NEWS February 15th, 2017

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Cleanup underway after racquet club fire doused

Blaze brought under control after 20 hours, fire officials say

racquet club fire
Alexei Malakhov/Streeter CLEANUP: Workers inspect the front of the Toronto Badminton and Racquet Club where a six-alarm fire raged yesterday.

Residents in neighbouring buildings are trickling home and local shopkeepers are looking to reopen, after the fire that shut down part of midtown Toronto was finally extinguished early this morning.

The fire at 25 St. Clair Ave. W., was brought under control at 5:45 a.m., interim fire chief Matthew Pegg reported. However, firefighters were still working on hot spots in the remains of the burnt-out racquet club where the fire had raged, he said.

The fight against the blaze had begun yesterday at 9:30 a.m. By noon hour yesterday, it had been upgraded to a six-alarm fire, the fire department’s most serious designation, as more than 120 firefighters and 22 emergency vehicles were engaged in the struggle.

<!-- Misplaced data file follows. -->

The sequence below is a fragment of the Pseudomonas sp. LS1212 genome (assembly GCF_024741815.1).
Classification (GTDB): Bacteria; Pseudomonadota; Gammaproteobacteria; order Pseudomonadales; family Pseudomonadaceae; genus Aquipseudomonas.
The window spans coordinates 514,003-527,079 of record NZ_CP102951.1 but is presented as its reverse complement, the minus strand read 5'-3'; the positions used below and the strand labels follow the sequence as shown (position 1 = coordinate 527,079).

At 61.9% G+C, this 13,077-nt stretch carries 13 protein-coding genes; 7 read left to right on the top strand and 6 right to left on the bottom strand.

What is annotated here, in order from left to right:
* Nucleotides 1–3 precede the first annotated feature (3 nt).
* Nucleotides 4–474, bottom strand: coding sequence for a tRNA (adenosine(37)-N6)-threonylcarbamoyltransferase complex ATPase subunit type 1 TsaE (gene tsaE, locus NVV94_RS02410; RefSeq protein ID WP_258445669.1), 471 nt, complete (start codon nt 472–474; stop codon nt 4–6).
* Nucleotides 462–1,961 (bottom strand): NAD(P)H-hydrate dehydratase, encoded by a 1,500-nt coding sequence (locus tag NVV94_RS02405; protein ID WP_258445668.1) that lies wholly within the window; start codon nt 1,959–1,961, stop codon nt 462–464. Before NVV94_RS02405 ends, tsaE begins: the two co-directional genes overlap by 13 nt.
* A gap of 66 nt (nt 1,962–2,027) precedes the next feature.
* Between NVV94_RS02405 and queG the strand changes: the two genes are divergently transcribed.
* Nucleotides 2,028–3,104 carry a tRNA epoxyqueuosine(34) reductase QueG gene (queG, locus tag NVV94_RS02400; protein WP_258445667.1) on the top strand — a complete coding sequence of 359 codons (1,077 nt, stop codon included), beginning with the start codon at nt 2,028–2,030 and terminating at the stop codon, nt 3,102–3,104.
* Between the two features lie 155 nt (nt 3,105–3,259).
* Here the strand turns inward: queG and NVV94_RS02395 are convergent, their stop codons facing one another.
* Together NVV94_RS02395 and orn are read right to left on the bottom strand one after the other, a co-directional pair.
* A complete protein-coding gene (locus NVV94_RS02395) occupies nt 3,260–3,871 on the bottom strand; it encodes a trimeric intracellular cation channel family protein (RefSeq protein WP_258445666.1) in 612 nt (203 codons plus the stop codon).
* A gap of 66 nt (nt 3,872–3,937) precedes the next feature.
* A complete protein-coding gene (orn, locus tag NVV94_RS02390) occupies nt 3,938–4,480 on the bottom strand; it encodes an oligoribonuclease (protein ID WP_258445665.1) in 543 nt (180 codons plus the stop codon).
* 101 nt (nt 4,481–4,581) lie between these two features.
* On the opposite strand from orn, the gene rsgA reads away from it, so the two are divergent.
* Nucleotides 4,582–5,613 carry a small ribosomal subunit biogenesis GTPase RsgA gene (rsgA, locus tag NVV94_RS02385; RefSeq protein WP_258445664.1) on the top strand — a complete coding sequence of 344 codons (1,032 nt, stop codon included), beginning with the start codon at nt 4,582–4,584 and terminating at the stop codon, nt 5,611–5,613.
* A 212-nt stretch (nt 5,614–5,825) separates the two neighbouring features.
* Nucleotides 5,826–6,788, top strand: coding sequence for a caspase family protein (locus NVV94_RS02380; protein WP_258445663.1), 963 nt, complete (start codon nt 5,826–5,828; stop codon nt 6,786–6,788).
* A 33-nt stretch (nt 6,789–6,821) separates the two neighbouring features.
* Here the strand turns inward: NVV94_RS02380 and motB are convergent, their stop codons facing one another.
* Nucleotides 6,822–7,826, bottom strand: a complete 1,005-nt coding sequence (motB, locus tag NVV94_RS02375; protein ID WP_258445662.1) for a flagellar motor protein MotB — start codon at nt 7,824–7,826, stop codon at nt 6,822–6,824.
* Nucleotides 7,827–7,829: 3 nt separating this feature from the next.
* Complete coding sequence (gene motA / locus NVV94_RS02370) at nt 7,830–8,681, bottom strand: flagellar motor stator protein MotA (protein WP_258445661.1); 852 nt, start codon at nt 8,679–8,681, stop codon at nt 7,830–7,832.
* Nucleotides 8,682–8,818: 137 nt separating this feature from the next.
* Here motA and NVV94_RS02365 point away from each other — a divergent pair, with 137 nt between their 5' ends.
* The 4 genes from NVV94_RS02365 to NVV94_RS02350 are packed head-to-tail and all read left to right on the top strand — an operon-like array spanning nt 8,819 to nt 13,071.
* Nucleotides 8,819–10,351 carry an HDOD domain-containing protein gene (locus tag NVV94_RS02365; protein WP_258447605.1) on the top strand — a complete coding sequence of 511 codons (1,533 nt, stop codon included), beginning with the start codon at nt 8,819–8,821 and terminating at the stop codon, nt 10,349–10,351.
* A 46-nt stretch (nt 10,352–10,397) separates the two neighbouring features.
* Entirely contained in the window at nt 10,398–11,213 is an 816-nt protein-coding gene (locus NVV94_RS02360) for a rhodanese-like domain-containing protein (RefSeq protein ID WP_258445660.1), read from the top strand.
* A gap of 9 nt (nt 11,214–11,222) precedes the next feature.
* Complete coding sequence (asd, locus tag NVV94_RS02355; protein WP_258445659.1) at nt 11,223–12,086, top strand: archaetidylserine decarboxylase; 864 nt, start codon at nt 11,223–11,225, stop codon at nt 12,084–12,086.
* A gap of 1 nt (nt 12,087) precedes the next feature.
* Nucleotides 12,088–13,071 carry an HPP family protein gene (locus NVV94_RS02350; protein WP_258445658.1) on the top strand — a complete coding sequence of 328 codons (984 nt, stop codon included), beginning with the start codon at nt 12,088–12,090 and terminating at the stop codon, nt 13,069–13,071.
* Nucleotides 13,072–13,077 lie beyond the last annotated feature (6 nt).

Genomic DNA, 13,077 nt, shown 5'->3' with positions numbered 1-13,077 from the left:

This morning excavation equipment was brought to the site, which is offset from St. Clair, tucked behind commercial and residential buildings on both St. Clair and Yonge Street.

The Yonge and St. Clair intersection, as well as stretches of road to the south and west, were closed yesterday and have yet to reopen to vehicles or pedestrians.

At 10 a.m. today, Pegg tweeted a picture showing the severe damage caused to the back of the club, nestled up against a highrise building, which seemingly escaped the flames.

The cause of the fire is still unknown, deputy chief Jim Jessop told media this afternoon.

“The Office of the Fire Marshal and Toronto fire investigators continue their preliminary stages of the investigation,” he said. “It’s way too early to even suggest what a cause to be.”

However, he did say the fire department is not treating the fire as suspicious.

No one was seriously injured in the fire or in the firefighting efforts, Jessop said, A couple of firefighters received minor injuries due to heavy exertion but were soon released from medical care.

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